From NCPR Blogs:
This Wednesday, February 13, Bill Rhoden will be giving a talk as a featured author in the SUNY Canton Living Writers Series. The talk begins at 6:30 pm in the Roos House on the SUNY Campus. We had hoped to bring Bill into our studio for a live...
Betsy Kepes is covering the Kingston WritersFest for the station, but even the most avid reader must eat–and Kingston offers many options. In this second post from Betsy, we join her, at least vicariously, for a Burmese dinner. –ER...
Maybe you heard, word nerds are rebelling against the Associated Press. The AP recently released its latest Stylebook and – among other changes – declared the word “hopefully” an adjective. I know! Time for pitchforks and...
News stories tagged with "writers"
Jul 27, 2011 — Todd Moe talks with writer R.M. Doyon about his new book, Upcountry, set in upstate New York. The novel revolves around the serious issue of spousal abuse. But it's also the story about how two sisters come together and how there is a rebirth and redemption in their lives. Go to full article
Paul Smiths, NY, Apr 19, 2011 — The Adirondack Center for Writing is moving to the Paul Smiths VIC early next month. Todd Moe talks with executive director Nathalie Thill about how its new space will allow writers to better explore the relationship between art, nature and the environment. Go to full article
Brockville, ON, Oct 14, 2010 — Some of the region's top writers will gather with readers at the Thousand Islands Writers Festival in Brockville, Ontario this weekend. Readings, book signings and question/answer sessions get started on Friday afternoon at Brockville's First Presbyterian Church. Todd Moe spoke with co-organizer Russ Disotell, a writer and columnist in Brockville, who says the weekend event will feature readings and discussions with nine extraordinary writers in genres that include fiction, non-fiction and children's. Go to full article
Oct 12, 2010 — There are urban folks who spend weekends and summers on upstate New York farms. They're taken by the part-time charm of rural life. Then there are those, like Kristin Kimball, who give up the big city completely and fall in love with life in the country. Kimball was a freelance writer in New York City. Then she met a young farmer, and on an impulse, traded city bustle for the chance to live closer to the earth. Since 2003, Kristin and her husband Mark have run Essex Farms, a CSA among the rolling hills above Essex, New York. Todd Moe toured their farm this summer, during the peak harvest season, and talked with Kristin about her new book, The Dirty Life - On Farming, Food and Love. It chronicles the Kimballs' challenges and joys during the first year on their Champlain Valley farm. Go to full article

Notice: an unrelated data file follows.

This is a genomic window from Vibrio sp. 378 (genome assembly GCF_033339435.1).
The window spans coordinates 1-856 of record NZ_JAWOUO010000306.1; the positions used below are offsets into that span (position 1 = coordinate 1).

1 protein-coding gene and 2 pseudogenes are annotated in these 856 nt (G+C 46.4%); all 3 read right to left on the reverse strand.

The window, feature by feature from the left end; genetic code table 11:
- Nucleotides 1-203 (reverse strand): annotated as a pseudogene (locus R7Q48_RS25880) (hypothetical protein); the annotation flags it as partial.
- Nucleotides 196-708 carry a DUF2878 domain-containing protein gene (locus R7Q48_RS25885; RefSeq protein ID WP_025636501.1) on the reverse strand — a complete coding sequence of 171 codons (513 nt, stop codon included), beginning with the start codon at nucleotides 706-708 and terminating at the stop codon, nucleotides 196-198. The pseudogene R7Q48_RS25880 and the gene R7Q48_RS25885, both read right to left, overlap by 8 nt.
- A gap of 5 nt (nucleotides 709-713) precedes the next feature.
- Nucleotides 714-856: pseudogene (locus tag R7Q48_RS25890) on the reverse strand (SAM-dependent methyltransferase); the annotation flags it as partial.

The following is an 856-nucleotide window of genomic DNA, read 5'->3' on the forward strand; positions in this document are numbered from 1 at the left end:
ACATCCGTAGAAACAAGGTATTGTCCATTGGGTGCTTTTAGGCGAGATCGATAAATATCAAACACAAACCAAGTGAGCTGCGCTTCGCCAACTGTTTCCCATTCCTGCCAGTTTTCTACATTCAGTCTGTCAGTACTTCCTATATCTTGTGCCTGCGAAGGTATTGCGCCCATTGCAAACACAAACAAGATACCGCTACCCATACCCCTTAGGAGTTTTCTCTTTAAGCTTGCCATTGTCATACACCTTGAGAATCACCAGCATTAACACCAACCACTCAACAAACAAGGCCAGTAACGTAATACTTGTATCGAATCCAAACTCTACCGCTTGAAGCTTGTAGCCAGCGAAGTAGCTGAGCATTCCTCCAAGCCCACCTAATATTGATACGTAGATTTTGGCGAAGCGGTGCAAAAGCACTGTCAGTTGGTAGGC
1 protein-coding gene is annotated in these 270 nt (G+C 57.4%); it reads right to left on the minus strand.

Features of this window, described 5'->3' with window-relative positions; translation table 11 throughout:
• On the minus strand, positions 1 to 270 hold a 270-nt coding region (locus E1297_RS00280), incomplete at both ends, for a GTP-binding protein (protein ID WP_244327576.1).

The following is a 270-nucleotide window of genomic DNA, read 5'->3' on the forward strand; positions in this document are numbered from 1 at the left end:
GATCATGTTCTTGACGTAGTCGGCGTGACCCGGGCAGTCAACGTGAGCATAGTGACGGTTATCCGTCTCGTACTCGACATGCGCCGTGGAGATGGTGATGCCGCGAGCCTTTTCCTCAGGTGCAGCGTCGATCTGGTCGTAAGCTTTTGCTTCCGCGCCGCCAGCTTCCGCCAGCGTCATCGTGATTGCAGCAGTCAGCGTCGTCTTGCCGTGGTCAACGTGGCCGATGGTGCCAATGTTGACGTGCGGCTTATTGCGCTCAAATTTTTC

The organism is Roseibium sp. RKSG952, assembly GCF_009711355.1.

Aug 13, 2010 — NCPR is media sponsor for "Mark Twain in the Adirondacks", commemorating Twain's visit to Lower Saranac Lake in 1901. Scholars, authors and admirers of Twain will gather tomorrow at Guggenheim Camp to draw a more intimate portrait of the writer and humorist, and explore his lasting influence and power to provoke. Todd Moe talks with Dr. Margaret Washington, a historian at Cornell University. She'll lead a discussion about Twain's "The Adventures of Huckleberry Finn" and give a talk titled, "Huckleberry Finn and the Reconstruction of Samuel Clemens." Go to full article
by Brian Mann
May 30, 2008 — North Country writer Sue Halpern has spent decades exploring some of the most complicated tangles of science and human experience. She's written about the migrations of monarch butterflies, and the intimate experience of solitude. Her new book, Can't Remember What I Forgot, goes to the frontier of modern brain science. She decodes the way the brain stories memory and looks at new treatment for diseases like Alzheimer's. Halpern spoke this week with Brian Mann. Go to full article
Mar 19, 2008 — British science fiction writer Arthur C. Clarke died in Sri Lanka at age 90 yesterday. He came to fame in the 1960s when his short story, "The Sentinel," was made into the movie 2001: A Space Odyssey. Clarke's descriptions of space travel and super-computers inspired readers and scientists. Parishville science fiction writer David Kyle told Todd Moe that he met Clarke back in the 1940s and maintained a lifelong friendship. Go to full article
by NCPR News
May 05, 2005 — Russell Banks is currently the state author of New York. He is the author of many novels including the Pulitzer Prize finalist in 1985, Continental Drift and a second Pulitzer Prize finalist, Cloudsplitter. Two of Banks' books, The Sweet Hereafter and Affliction have been adapted for film. There are also five short story collections to his credit. Banks has won many awards including a Guggenheim Fellowship, the John Dos Passos Award, and election to the American Academy of Fine Arts and Sciences. The weekend, Russell Banks will receive an honorary degree from Clarkson University. A couple of weeks ago he spoke with Chris Robinson, co-host of "Readers and Writers On-the-Air" and Professor in the School of Arts and Sciences at Clarkson. Go to full article